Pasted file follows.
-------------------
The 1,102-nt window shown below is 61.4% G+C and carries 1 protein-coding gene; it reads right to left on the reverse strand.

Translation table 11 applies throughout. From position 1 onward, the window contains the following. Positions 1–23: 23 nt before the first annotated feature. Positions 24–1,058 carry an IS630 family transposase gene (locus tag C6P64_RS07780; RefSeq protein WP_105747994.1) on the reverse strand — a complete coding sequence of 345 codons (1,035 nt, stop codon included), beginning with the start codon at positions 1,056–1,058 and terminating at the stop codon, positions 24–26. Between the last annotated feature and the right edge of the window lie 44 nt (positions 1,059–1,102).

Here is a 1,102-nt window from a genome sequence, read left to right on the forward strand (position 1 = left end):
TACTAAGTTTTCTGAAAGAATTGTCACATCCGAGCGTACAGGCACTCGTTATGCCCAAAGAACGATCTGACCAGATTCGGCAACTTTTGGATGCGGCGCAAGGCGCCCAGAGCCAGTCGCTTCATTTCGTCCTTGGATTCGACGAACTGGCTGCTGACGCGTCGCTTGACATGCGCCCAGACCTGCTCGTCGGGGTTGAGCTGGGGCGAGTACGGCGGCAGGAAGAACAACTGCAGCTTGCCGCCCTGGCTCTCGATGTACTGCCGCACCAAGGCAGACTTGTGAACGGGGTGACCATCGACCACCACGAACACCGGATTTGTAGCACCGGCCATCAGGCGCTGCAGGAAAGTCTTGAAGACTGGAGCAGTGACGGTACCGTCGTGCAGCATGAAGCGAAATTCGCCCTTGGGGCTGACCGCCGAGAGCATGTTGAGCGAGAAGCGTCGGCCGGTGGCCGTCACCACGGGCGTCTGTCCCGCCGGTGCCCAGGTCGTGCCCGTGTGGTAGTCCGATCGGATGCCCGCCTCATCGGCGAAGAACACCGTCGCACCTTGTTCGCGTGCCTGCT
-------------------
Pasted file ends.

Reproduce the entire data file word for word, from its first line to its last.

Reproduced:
The 1,102-nt window shown below is 61.4% G+C and carries 1 protein-coding gene; it reads right to left on the reverse strand.

Translation table 11 applies throughout. From position 1 onward, the window contains the following. Positions 1–23: 23 nt before the first annotated feature. Positions 24–1,058 carry an IS630 family transposase gene (locus tag C6P64_RS07780; RefSeq protein WP_105747994.1) on the reverse strand — a complete coding sequence of 345 codons (1,035 nt, stop codon included), beginning with the start codon at positions 1,056–1,058 and terminating at the stop codon, positions 24–26. Between the last annotated feature and the right edge of the window lie 44 nt (positions 1,059–1,102).

Here is a 1,102-nt window from a genome sequence, read left to right on the forward strand (position 1 = left end):
TACTAAGTTTTCTGAAAGAATTGTCACATCCGAGCGTACAGGCACTCGTTATGCCCAAAGAACGATCTGACCAGATTCGGCAACTTTTGGATGCGGCGCAAGGCGCCCAGAGCCAGTCGCTTCATTTCGTCCTTGGATTCGACGAACTGGCTGCTGACGCGTCGCTTGACATGCGCCCAGACCTGCTCGTCGGGGTTGAGCTGGGGCGAGTACGGCGGCAGGAAGAACAACTGCAGCTTGCCGCCCTGGCTCTCGATGTACTGCCGCACCAAGGCAGACTTGTGAACGGGGTGACCATCGACCACCACGAACACCGGATTTGTAGCACCGGCCATCAGGCGCTGCAGGAAAGTCTTGAAGACTGGAGCAGTGACGGTACCGTCGTGCAGCATGAAGCGAAATTCGCCCTTGGGGCTGACCGCCGAGAGCATGTTGAGCGAGAAGCGTCGGCCGGTGGCCGTCACCACGGGCGTCTGTCCCGCCGGTGCCCAGGTCGTGCCCGTGTGGTAGTCCGATCGGATGCCCGCCTCATCGGCGAAGAACACCGTCGCACCTTGTTCGCGTGCCTGCT